As the saying goes, practice makes perfect, but practice without a clear purpose is just another day on the water. As a coach, once you access the goals of the crew, you should come up with a step-by-step process to move them from where they are to where they want to be. If better boat handling and more efficient crew work is the goal, start with the basics—getting sails up and down, tacking and gybing efficiently and consistently, and how and when to do a real roll tack (many big boat sailors without dinghy experience do this wrong). 

More advanced teams may want to concentrate on improving their starts. Work with them on creating a repeatable process, determining which end is favored, and learning to start the boat at different places on the line. Serious amateur and professional teams will likely be looking for help with the finer points of trimming, updating their sails, and making sure their rig tune is optimized for their sail setup.

Develop a playbook

The more people you throw into the mix, the more of a challenge it is to focus on individual roles, but the key to all programs is for everyone to do their job—and that starts with making sure everyone knows exactly what their job is.

“A lot of the top teams, whether they’re amateurs or pros, develop a playbook for every task—the set, douse, tack, gybe, prestart. As teams get larger and more more complex, the playbooak gets bigger, and that helps to put ownership to each task,” says Nixon. 

Sit down with your crew off the water and have each person describe their tasks during every maneuver and in between. Back on the water, you’ll be able watch to be sure each of those tasks is getting done or if it might be more efficient to move a task to another crewmember.

Controlling risk

Chaos on sailboats is when you’re doing things that are risky. By teaching a team how to control risk you can help them mitigate chaos. “Even really good teams, well-practiced teams need to throttle back sometimes. When it’s blowing 25, there’s no reason to wait until two boat lengths to the leeward mark to pull the kite down,” says Nixon.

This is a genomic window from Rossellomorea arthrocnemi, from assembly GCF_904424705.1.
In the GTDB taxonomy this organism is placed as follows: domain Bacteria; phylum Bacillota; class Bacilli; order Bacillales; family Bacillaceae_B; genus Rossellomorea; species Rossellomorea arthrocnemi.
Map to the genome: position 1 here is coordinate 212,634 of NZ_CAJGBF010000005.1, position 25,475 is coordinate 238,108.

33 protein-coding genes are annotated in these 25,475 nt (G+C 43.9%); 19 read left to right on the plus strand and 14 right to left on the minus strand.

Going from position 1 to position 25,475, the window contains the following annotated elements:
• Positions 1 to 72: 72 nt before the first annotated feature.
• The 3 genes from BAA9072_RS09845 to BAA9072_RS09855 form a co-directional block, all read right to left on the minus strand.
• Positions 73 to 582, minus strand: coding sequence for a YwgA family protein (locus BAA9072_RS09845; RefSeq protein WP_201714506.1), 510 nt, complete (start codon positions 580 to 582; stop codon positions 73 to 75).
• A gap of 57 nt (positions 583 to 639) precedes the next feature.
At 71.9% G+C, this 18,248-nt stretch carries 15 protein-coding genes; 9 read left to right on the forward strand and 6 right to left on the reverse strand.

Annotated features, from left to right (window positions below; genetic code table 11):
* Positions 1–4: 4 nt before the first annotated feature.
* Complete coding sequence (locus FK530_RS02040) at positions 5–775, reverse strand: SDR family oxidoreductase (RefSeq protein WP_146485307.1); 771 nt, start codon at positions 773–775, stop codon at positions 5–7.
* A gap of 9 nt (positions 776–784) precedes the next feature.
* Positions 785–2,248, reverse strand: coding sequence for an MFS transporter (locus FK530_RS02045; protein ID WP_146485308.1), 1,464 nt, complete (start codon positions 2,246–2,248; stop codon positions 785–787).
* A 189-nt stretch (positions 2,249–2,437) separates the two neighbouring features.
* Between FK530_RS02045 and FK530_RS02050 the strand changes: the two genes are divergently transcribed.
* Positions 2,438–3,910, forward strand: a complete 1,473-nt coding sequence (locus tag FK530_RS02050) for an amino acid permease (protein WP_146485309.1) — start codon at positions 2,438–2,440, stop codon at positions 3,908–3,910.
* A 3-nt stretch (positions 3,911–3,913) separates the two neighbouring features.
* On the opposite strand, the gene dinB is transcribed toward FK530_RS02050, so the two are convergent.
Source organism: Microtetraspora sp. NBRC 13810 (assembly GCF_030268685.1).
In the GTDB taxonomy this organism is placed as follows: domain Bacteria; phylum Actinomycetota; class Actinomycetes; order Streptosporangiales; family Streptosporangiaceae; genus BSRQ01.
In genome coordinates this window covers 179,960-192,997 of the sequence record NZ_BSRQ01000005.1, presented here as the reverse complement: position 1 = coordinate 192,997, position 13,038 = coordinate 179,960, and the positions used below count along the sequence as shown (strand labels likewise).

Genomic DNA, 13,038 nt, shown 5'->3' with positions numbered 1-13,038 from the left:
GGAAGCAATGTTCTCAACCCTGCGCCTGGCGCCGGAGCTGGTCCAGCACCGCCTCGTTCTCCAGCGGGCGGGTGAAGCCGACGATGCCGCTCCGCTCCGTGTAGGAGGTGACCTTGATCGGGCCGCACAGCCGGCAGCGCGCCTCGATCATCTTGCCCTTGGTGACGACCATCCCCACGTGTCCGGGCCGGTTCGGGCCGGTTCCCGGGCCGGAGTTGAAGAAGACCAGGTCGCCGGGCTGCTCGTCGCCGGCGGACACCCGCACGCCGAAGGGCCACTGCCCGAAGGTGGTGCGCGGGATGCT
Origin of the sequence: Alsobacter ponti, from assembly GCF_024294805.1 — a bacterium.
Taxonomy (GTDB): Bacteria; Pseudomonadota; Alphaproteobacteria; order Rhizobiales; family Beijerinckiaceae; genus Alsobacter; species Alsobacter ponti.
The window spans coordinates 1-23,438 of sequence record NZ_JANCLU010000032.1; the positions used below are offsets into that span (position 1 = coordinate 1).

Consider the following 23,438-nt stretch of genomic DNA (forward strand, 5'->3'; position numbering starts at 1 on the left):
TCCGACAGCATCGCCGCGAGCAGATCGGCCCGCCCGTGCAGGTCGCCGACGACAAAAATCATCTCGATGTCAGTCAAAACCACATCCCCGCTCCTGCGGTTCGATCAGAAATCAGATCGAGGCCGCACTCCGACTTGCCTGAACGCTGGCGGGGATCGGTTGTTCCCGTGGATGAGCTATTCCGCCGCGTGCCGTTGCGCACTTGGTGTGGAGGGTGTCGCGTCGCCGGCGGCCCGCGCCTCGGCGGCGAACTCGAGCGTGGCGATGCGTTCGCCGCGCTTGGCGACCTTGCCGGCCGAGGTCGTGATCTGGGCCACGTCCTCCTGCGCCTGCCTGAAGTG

“Get the kite down early, round clean, and use your upwind speed to pass. Chaos happens when teams that are not so polished try to make a big gain by pushing too hard—setting early or dropping late. The best teams calculate risk vs. reward and know when it’s safe to push and when it’s not.”

Make it fun

Last, but certainly not least, all of the above should be done in a way that’s fun and enjoyable for the crew. Hiring a coach is an investment in time and money for a boat owner and crew. Of course it’s an investment that pays dividends, but an investment nonetheless. Don’t be that guy (or girl) who’s always barking orders and shouting when something’s not done quite right. It will be a lot easier to get your point across when you keep a mellow head and an optimistic attitude.

“In sailing there are a lot of good sailors who yell a lot, but as a coach, you don’t want to do that. You want everyone to leave having had a good experience and having learned a lot, but most importantly, having had a lot of fun doing it” says Kullman. “At the end of the day, you want them to step off the boat and say, ‘Darn, that was fun. Let’s do it again tomorrow!’”

The Discussion